BY TIM SULLIVAN
The Cincinnati Enquirer
Kevin Ward makes it possible to believe in college football. He makes it possible to see a purpose beyond profit, and values more lofty than violence. He is an excuse to overlook its excesses and celebrate its possibilities.
The University of Cincinnati's senior tackle is a testament to opportunity, a reminder that quasi-professional sport has the capacity to open doors and change lives. He is college football's best foot forward.
"You can do anything," Ward said Friday afternoon. "This is my testimony to other kids. Don't let your circumstances determine your future."
Kevin Ward has had every chance at failure, but has chosen instead to succeed. He was born to a 15-year-old single mother and raised on some of the meanest streets of Roanoke, Va. At an early age, he was diagnosed with a learning disability. A few days before his 18th birthday, he was arrested for selling crack cocaine.
But instead of becoming a statistic -- another misguided kid caught up in crime and despair -- Kevin Ward decided to skewer a stereotype. He will suit up for UC this fall having already obtained his undergraduate degree, as the president of UC's student-athlete advisory board, and as the Bearcat most likely to bench press 500 pounds.
"I want to be a dominant player," he said Friday at Nippert Stadium, his 297 pounds tightly squeezed into an overmatched theater seat. "A dominant player controls the game. When they talk about Cincinnati and they talk about the defense, I want teams to respect the defensive line and to have certain plays that they have to draw up especially for me."
Kevin Ward has learned to dream on a large scale. He has been influenced by Les Brown, a motivational speaker whose message is that no problem has to be permanent.
"He (Brown) talks about when life knocks you on your back, if you can look up, you can get up," Ward said. "My life has been a struggle for every break I've ever had."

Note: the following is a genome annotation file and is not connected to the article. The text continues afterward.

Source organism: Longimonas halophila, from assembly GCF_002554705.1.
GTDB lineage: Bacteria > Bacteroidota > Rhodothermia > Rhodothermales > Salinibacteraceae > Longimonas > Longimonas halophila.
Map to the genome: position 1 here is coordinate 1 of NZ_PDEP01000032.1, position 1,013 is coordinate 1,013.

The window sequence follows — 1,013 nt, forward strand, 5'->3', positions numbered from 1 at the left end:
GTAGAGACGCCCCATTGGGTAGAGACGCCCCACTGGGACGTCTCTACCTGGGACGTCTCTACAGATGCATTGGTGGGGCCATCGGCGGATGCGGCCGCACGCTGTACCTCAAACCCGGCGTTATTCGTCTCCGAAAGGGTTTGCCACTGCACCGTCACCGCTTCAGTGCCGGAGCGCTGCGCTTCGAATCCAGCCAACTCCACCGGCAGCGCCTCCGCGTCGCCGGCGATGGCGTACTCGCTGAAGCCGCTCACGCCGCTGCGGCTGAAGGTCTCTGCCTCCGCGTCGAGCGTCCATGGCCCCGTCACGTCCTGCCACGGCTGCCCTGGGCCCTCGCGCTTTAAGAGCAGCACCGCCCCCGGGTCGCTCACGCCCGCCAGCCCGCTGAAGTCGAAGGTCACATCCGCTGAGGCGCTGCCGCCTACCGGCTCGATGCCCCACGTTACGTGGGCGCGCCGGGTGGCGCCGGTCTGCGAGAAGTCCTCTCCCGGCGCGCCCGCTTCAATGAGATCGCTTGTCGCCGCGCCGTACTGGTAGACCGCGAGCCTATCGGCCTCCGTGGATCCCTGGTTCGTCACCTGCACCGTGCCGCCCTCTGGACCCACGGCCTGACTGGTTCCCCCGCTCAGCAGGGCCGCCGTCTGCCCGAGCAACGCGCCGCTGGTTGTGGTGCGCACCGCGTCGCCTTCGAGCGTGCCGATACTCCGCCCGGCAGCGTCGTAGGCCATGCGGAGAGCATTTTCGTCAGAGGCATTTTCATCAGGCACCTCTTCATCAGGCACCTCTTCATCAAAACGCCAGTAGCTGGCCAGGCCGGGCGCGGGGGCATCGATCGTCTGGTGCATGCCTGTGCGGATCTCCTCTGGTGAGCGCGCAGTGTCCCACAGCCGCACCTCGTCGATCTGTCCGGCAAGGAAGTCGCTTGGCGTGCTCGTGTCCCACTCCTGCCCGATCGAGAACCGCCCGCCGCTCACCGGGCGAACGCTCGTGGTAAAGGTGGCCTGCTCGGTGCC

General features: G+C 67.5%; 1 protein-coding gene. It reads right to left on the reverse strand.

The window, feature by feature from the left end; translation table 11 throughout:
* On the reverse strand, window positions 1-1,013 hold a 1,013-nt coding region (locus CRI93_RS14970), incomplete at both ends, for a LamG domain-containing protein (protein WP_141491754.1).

His biggest break to date was in September of 1992, when his uncle, Ken Belton, convinced a judge to entrust Ward to his care instead of that of the Virginia penal system.
On a Monday, Ward was taken to Chantilly High School in Northern Virginia to meet with the principal, the football coach and guidance counselors. That Wednesday, he was sentenced to probation and community service for his drug offenses. Two nights later, Ward broke through the line in the final minute to force a fumble that secured a victory for his new school.
He was a minority of one at the suburban school -- a black kid from the projects among affluent whites -- but his football prowess helped to make him a hero. The Washington Post included his forced fumble among its plays of the week. From these fresh circumstances, a new future was born.
"At first, I was in culture shock," Ward said. "But they greeted me with open arms. I learned there was more to life than I had been exposed to. I wasn't used to African-American men wearing a suit and going to work. Before, all I knew were drug dealers. That's because we looked up to them because they had nice cars."
Ward was a dominant player for Chantilly. He had 17 sacks in his one season there, and was named to the All-State team. His impact in the classroom, however, was not as immediate. He needed a year in military school to qualify for a college scholarship, tearing up in triumph when he opened the envelope containing his SAT scores.
Kevin Ward's ordeal has taught him he was not learning disabled, merely disadvantaged, and he has sought to use his story to help ease the way for others. He wrote a paper at UC called "How I Overcame" and relishes telling the tale to school children. Last year, during the Bearcats' bowl trip to Boise, Idaho, Ward was honored with the event's Humanitarian Award for community service.
His future remains undetermined, but his circumstances have changed.
Enquirer columnist Tim Sullivan welcomes your E-mail. Message him at firstname.lastname@example.org